Advertisers to invest $66 bn in sponsorship this year: WARC report
Advertisers are expected to spend a combined $66 billion on sponsorship this year, though fewer than one in five are confident that they can actually measure the business value return of the sponsorships they undertake.
These and other key findings are included in the latest monthly Global Ad Trends report focusing on sponsorship compiled by WARC, the international authority on advertising and media effectiveness.
Sponsorship growth is trending ahead of most paid media, and $66 billion is expected to be invested this year – mostly on sports properties
Brand spend on sponsorship – inclusive of rights but excluding activation– is expected to rise 4.9 per cent to reach $65.8 billion worldwide this year. Sponsorship is growing faster than all paid media channels excluding internet formats.
North America makes up the greatest share of spend (36.8 per cent, or $24.2 billion), followed by Europe (26.7 per cent or $17.6 billion), Asia-Pacific (25.2 per cent or $16.6 billion), Latin America (7.0 per cent or $4.6 billion), and then the Middle East & Africa (4.3 per cent or $2.8 billion).
Most of this money is going to sports properties. Among these are the FIFA World Cup in Russia, which is thought to have attracted $1.7 billion worth of deals. At a time of fragmentation, sport offers large, engaged, multiscreen audiences: by volume of data, the 2018 FIFA World Cup was the most-streamed sporting event in history. TV is still king for live sporting events, with World Cup matches reaching 44 per cent of the global population via television.
Sponsorships are principally used to drive brand metrics and reach
Generating brand awareness is the most important objective for sponsorship campaigns. This mirrors separate WARC research in this year’s WARC 100 that found 61 per cent of successful campaigns counted brand awareness as a core objective.This suggests sponsorship plays the same role as mass-reach media, fitting into the ‘upper-funnel’ of a marketing plan (generating awareness and consideration).
Sponsors rely on intermediate metrics; true ROI remains a challenge
Only 19 per cent of sponsorship professionals are confident that they can actually measure the business value return of the sponsorships they undertake. Further, only 37 per cent of practitioners have a standardised process for measuring sponsorship.
The top two named tools used for evaluation are digital and social media metrics. However, the Association of National Advertisers (ANA) states that social media metrics often provide a “distracting noise” due to their weak relationship to sales.
Social Media and live events power sponsorship activation
Social is considered the number one activation channel for sponsorships by 83 per cent of marketers. However, the prevailing sentiment is that authentic engagement of sponsorship, through digital and social activation, remains a challenge.
Possibly by way of remedy, the share of marketers activating sponsorships through experiential live events has risen to two-thirds (65 per cent) over the last year.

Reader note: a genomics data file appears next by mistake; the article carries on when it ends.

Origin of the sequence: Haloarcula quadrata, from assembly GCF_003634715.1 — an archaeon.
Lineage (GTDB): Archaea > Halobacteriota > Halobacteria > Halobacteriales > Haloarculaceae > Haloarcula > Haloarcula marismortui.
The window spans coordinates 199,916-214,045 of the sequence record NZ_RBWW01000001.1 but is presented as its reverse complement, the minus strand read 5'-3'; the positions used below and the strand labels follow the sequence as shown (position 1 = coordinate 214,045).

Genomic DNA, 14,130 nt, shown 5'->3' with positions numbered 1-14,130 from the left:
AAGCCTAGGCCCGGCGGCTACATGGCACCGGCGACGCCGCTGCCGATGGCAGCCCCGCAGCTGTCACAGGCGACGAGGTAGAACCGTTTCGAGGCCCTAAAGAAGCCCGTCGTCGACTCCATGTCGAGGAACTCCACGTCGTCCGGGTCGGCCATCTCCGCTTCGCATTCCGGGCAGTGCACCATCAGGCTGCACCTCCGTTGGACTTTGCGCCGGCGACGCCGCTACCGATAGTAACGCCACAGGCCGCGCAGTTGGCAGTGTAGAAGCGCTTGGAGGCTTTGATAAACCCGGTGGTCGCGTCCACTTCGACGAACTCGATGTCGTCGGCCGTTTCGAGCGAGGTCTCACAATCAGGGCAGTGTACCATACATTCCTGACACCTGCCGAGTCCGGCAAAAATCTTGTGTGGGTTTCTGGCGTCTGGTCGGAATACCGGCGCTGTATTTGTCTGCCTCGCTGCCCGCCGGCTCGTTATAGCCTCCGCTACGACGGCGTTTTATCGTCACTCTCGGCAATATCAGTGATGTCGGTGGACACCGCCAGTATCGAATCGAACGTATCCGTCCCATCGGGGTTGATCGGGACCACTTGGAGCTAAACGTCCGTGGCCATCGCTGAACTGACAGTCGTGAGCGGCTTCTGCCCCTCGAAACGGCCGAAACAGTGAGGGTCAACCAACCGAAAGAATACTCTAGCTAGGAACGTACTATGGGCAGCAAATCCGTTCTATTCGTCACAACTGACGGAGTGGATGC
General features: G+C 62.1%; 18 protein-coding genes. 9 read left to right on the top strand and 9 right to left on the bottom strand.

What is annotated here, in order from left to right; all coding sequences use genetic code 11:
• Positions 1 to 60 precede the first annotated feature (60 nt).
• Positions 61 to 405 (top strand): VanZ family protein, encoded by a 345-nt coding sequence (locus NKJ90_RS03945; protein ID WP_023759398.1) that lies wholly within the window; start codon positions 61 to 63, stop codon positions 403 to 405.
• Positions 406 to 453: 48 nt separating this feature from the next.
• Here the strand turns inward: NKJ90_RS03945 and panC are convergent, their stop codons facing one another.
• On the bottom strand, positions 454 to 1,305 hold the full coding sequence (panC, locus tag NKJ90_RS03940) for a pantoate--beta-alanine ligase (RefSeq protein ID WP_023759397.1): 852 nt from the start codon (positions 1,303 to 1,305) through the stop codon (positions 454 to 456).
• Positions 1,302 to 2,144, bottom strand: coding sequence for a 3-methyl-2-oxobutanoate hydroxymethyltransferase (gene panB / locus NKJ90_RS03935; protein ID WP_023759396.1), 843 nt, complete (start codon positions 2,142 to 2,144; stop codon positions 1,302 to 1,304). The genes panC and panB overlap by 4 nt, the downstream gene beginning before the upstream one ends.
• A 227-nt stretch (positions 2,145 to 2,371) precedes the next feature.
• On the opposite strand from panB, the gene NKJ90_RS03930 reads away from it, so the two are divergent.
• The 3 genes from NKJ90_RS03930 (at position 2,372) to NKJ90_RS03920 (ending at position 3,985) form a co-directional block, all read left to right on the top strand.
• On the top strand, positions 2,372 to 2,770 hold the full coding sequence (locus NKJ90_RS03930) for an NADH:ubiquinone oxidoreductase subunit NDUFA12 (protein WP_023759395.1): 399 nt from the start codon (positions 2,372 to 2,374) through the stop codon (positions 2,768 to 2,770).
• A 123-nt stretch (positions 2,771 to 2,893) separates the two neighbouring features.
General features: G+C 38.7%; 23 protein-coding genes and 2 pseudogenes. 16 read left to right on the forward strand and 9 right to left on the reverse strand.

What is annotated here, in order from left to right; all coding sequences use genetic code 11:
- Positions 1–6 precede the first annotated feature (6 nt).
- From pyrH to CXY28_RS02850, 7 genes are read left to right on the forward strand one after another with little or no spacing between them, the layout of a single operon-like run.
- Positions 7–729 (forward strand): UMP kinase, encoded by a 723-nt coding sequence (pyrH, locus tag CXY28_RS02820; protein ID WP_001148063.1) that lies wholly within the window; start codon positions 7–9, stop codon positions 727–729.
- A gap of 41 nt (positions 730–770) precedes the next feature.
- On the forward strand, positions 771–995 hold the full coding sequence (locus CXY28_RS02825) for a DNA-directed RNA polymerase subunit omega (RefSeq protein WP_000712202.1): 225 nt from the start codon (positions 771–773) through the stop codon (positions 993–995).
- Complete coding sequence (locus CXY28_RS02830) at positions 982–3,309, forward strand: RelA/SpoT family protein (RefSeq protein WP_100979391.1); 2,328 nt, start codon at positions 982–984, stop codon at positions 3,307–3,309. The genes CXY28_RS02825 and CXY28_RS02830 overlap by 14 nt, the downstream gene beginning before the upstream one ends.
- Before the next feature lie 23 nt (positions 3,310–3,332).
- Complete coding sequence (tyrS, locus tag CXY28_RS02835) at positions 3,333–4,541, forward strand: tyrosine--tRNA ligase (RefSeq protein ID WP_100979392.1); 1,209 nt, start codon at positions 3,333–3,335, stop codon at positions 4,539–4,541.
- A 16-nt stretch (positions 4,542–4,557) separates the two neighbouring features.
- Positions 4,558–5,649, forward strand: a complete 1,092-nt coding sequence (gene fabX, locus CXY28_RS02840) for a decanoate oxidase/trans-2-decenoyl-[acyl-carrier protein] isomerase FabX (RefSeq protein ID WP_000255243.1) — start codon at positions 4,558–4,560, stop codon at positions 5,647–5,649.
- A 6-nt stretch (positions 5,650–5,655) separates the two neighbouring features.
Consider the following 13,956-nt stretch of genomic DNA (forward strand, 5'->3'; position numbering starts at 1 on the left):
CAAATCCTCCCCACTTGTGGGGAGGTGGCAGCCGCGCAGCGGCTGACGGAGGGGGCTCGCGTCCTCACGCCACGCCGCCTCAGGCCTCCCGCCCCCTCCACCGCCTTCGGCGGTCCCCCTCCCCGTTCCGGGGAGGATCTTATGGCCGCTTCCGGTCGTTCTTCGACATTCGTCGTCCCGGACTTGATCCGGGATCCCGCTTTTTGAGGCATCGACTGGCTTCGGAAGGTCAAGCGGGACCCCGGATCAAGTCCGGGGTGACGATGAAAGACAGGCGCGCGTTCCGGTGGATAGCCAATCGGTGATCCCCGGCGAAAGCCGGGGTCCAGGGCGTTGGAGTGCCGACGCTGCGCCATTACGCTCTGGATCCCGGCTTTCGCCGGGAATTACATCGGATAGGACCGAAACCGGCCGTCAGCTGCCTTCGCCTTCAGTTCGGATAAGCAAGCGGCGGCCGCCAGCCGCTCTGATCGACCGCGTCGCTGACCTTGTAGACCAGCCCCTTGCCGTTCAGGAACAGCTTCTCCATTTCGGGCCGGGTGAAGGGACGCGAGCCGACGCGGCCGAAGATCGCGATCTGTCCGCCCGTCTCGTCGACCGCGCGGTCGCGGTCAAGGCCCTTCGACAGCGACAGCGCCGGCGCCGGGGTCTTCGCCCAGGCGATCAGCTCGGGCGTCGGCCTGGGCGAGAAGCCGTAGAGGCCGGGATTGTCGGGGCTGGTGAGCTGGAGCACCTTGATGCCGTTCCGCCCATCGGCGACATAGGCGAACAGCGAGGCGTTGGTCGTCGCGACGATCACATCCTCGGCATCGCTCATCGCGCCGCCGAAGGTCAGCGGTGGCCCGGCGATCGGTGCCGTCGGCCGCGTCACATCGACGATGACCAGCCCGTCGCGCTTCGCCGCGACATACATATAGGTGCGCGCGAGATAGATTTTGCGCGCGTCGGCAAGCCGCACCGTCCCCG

Summing up, James McDonald, Data Editor, WARC, said, “As brands continue to jostle for a finite amount of consumer attention, the changing way in which media is consumed has led to the fragmentation of audiences. Yet sports generate an engaged, mass audience which sponsors can reach, before amplifying their campaigns via social media and experiential events.”
“Sponsorships facilitate the upper part of the sales funnel – driving brand awareness and consideration – in much the same way as TV. This can present challenges, however, such as the knowledge gap between brand impact and sales impact,” he added.
Global media analysis: A round-up of sponsorship
- 9 per cent forecast rise in sponsorship spend this year, outpacing the majority of paid media
- 19 per cent of practitioners who say they can confidently measure the ROI of their sponsorship campaigns
- 39 per cent of Russia World Cup sponsorship deals originating in Asia
- 44 per cent reach of global population for both the FIFA World Cup and Olympic Games
- 73 per cent of advertisers stating that brand awareness is the most important objective for sponsorship campaigns
- 83 per cent of marketers who use social media to amplify sponsorship campaigns
Other new key media intelligence on WARC Data
- Advertisers to spend over $20 billion on consumer data this year
- Blockchain adoption is low, though over half of advertisers intend to use in future
- Word of mouth most popular way to discover new video content
- Over a third of UK adults have access to a connected TV
Global Ad Trends is part of WARC Data, a dedicated online service featuring current advertising benchmarks, data points, ad trends and user-generated expanded databases.
Aimed at media and brand owners, market analysts, media, advertising and research agencies as well as academics, WARC Data provides current advertising and media information,hard factsand figures – essential market intelligence for ad industry related business, strategy and planning required in any decision making process.